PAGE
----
Jurgen Klopp maintains trust in team despite Sevilla failures
Liverpool can draw level on points with champions Chelsea in Premier League on Saturday
Jürgen Klopp: “We could have done better in a lot of games but that doesn’t minimise my trust.” Photograph: David Ramos/Getty Images
Jürgen Klopp is well-accustomed to the fluctuating emotions around Liverpool and knew what was coming the moment Guido Pizarro equalised in the 93rd minute of their Champions League mayhem on Tuesday. Back on the defensive. Calling for perspective once again. Liverpool remain top of their Champions League group and can draw level on points with the champions, Chelsea, in the Premier League today with a fourth successive home win.
Yet the question of trust lingers. Klopp insists he trusts this Liverpool team implicitly. He senses that belief is not universal.
Liverpool’s setbacks have been rare this season yet their dramatic nature has strengthened the image of a reckless team. A 5-0 defeat at Manchester City, after Sadio Mané was sent off at 1-0; a Carabao Cup loss at Leicester City having squandered a procession of chances; a calamitous 4-1 reverse at Tottenham Hotspur, their second league defeat of the campaign; and now the second-half collapse in Andalusia.
The positivity generated from straightforward wins over Southampton, West Ham United, Maribor and Huddersfield Town before the trip to Sevilla was trampled in 48 minutes.
Klopp maintains that only the performance at Wembley and when Liverpool “stopped playing” at Estadio Ramón Sánchez Pizjuán were genuine causes for concern. Two performances out of 20, in other words.
Consistency a challenge
And yet the manager of a team that have conceded once at home in the Premier League this season – the lowest in the division along with Manchester United – admits consistency remains “a job” and “a challenge” for Liverpool. Klopp’s team have exhilarated more often than floundered this season. The issue of trust, he argues, lies with those who expect perfection. Liverpool’s manager is not one of them.
“Yes, of course I trust this team,” he said before Chelsea’s visit. “It depends on what you expect. Do I expect perfection and then I can trust? No. Then I could not trust, that would be true. Against Sevilla if we win 3-2 or 4-2, which was possible easily, it is exactly the same story. I cannot ignore it.
“The moment we conceded the third goal then everything changed for everybody, but not for me. If you don’t close the game these things can happen. “We made mistakes but they made mistakes. They made a lot of unbelievable mistakes, by the way. I can trust this team.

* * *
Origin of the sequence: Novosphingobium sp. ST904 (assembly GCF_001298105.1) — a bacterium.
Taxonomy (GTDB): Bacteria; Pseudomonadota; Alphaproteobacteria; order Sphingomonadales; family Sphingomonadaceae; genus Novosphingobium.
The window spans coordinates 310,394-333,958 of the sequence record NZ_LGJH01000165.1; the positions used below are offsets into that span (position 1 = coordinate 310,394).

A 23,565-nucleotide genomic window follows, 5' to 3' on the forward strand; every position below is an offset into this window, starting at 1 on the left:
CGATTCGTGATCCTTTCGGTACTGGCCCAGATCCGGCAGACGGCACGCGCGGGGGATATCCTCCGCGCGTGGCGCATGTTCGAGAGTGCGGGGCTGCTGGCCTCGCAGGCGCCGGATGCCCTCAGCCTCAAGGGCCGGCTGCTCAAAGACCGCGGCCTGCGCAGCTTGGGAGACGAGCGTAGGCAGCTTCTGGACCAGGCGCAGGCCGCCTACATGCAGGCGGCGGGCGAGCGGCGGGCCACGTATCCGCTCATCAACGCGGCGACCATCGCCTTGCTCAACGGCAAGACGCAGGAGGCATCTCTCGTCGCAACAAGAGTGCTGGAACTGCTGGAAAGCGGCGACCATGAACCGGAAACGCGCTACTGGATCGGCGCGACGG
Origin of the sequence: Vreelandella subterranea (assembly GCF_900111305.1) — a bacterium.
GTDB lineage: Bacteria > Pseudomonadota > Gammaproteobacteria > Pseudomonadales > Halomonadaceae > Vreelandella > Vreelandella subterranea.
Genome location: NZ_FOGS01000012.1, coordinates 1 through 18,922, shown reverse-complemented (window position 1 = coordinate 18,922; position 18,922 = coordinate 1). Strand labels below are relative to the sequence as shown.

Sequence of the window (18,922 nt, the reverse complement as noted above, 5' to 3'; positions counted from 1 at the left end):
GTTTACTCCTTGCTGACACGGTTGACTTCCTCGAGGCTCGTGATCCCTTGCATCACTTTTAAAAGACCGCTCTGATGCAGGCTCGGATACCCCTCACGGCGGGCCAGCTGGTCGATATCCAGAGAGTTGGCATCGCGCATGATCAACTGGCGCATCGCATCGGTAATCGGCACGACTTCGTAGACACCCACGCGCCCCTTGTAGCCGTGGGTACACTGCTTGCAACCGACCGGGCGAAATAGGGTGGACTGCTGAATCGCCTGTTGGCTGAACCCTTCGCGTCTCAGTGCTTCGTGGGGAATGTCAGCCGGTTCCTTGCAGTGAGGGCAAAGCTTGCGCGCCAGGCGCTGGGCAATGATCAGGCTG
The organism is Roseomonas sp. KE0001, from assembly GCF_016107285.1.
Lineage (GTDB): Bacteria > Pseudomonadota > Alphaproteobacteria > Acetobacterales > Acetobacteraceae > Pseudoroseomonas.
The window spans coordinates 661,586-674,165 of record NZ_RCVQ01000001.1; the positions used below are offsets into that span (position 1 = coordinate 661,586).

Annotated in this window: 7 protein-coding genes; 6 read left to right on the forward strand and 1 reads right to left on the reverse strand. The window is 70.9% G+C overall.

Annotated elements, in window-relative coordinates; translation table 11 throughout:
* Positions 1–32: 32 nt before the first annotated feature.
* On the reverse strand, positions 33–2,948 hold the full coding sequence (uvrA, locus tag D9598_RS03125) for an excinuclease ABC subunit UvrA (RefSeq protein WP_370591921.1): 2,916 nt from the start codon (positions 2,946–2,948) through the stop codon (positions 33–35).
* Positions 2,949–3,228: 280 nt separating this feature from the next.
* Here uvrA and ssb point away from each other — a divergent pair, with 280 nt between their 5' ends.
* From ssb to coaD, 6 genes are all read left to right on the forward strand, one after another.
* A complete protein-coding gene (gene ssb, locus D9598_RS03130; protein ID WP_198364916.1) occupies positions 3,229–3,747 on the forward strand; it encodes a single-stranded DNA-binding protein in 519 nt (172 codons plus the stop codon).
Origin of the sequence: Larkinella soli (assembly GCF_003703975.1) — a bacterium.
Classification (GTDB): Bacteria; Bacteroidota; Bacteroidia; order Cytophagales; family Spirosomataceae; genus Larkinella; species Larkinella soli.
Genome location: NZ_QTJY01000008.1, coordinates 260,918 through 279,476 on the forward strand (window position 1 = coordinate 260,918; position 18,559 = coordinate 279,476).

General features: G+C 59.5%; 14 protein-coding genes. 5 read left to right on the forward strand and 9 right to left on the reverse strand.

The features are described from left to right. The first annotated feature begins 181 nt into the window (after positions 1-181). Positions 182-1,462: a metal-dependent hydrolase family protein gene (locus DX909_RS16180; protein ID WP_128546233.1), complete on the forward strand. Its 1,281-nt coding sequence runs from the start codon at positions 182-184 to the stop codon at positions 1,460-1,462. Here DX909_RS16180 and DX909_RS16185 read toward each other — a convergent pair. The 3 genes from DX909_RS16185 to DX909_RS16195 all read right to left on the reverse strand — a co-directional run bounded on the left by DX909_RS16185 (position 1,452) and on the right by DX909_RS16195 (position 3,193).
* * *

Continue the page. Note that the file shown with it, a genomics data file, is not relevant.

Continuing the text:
“We could have done better in a lot of games but that doesn’t minimise my trust, that’s the thing you have to accept. We try and try and try. In this moment we can’t change anything.
“I think it was the best line-up we could have chosen, somebody maybe thought we could have played Emre [Can] from the beginning, but there was not a lot of things with the line we should have changed. We were 3-0 up, we scored two goals from set-pieces, fantastic, exactly the same, scored the third, played a fantastic pass for the fourth – that’s a really good performance. But then you don’t close the game and in an atmosphere like this then things like this can be possible.”
Klopp’s trust extended to Alberto Moreno following another costly display by the left-back against his former club. The Liverpool manager claims he was “100% responsible” for Moreno’s mistakes having started the defender who was treated “like a family member in Sevilla” and lost “1, 2, 3 per cent concentration” as a consequence.
“I told him I still trust him 100%,” added Klopp. “I can imagine what people are saying. I can’t be interested in that. The thing I try to really teach the players is that the only thing that is important is what I think for their future. My back is big enough to take what people say about me – if I trust him or my faith in him. We have to carry on. The problem is the whole world watches our mistakes.
“A lot of people say things about it, a lot of former players are saying things about it. That’s our life, it will never change. We don’t have to think about it.”
Jordan Henderson also came in for scrutiny in Seville, where the Liverpool captain and manager admitted the team’s failing was not defensively but in ceasing to play with the same intent that dismantled the hosts in the first half.
Klopp delivered a fierce defence of the Liverpool midfielder. “If you always big up what people are saying on social media, then we talk about it as if it is the truth. Even if they are pundits it doesn’t mean it makes sense,” said Klopp.
“In this game, I would love to see one of the big pundits on the pitch and being the person who changed the whole game. That really is f***ing legend. It never happens.
“If we score the fourth goal then everything is fine and Jordan is fine. Could he change the game on the pitch? No. Was he too deep in a few positions? Yes. Does that make me think he cannot play the No6 [role]? No, of course not. Can he improve? Yes. But did he improve already a lot? Wow, 100%.
He is a proper captain now.
“He wasn’t when I first came in but only because he didn’t know how to do it because nobody had to think about how to be captain at Liverpool because they had one for 20 years [in Steven Gerrard],” Klopp continued.
“From the first moment whatever Jordan is doing is not good enough because even when he is good he is not as good as the other one was.
“He was not better than the others [against Sevilla], unfortunately, but he was not worse. How you can say he needs to be better because he has the captaincy? I will never get this kind of talk. I don’t understand that at all.”